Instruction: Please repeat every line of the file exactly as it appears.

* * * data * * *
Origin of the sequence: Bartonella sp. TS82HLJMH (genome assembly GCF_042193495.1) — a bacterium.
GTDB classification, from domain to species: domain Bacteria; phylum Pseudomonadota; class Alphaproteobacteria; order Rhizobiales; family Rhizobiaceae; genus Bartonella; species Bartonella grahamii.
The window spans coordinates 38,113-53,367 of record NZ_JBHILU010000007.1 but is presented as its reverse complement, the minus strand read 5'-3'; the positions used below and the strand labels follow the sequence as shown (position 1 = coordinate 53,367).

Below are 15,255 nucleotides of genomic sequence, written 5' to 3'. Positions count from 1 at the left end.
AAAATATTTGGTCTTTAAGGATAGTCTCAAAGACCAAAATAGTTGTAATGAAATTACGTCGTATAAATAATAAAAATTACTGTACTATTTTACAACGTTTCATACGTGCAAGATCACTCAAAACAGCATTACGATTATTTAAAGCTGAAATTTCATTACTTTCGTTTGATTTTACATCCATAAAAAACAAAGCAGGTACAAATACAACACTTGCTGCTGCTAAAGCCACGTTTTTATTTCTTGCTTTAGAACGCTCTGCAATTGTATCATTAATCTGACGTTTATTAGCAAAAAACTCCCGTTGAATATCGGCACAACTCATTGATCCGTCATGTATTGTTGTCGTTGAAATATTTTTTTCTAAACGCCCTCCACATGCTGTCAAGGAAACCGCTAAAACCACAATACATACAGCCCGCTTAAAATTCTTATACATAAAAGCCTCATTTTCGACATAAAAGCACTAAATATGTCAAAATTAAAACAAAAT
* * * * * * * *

Origin of the sequence: Bartonella sp. TS82HLJMH (genome assembly GCF_042193495.1) — a bacterium.
GTDB classification, from domain to species: domain Bacteria; phylum Pseudomonadota; class Alphaproteobacteria; order Rhizobiales; family Rhizobiaceae; genus Bartonella; species Bartonella grahamii.
The window spans coordinates 38,113-53,367 of record NZ_JBHILU010000007.1 but is presented as its reverse complement, the minus strand read 5'-3'; the positions used below and the strand labels follow the sequence as shown (position 1 = coordinate 53,367).

Below are 15,255 nucleotides of genomic sequence, written 5' to 3'. Positions count from 1 at the left end.
AAAATATTTGGTCTTTAAGGATAGTCTCAAAGACCAAAATAGTTGTAATGAAATTACGTCGTATAAATAATAAAAATTACTGTACTATTTTACAACGTTTCATACGTGCAAGATCACTCAAAACAGCATTACGATTATTTAAAGCTGAAATTTCATTACTTTCGTTTGATTTTACATCCATAAAAAACAAAGCAGGTACAAATACAACACTTGCTGCTGCTAAAGCCACGTTTTTATTTCTTGCTTTAGAACGCTCTGCAATTGTATCATTAATCTGACGTTTATTAGCAAAAAACTCCCGTTGAATATCGGCACAACTCATTGATCCGTCATGTATTGTTGTCGTTGAAATATTTTTTTCTAAACGCCCTCCACATGCTGTCAAGGAAACCGCTAAAACCACAATACATACAGCCCGCTTAAAATTCTTATACATAAAAGCCTCATTTTCGACATAAAAGCACTAAATATGTCAAAATTAAAACAAAAT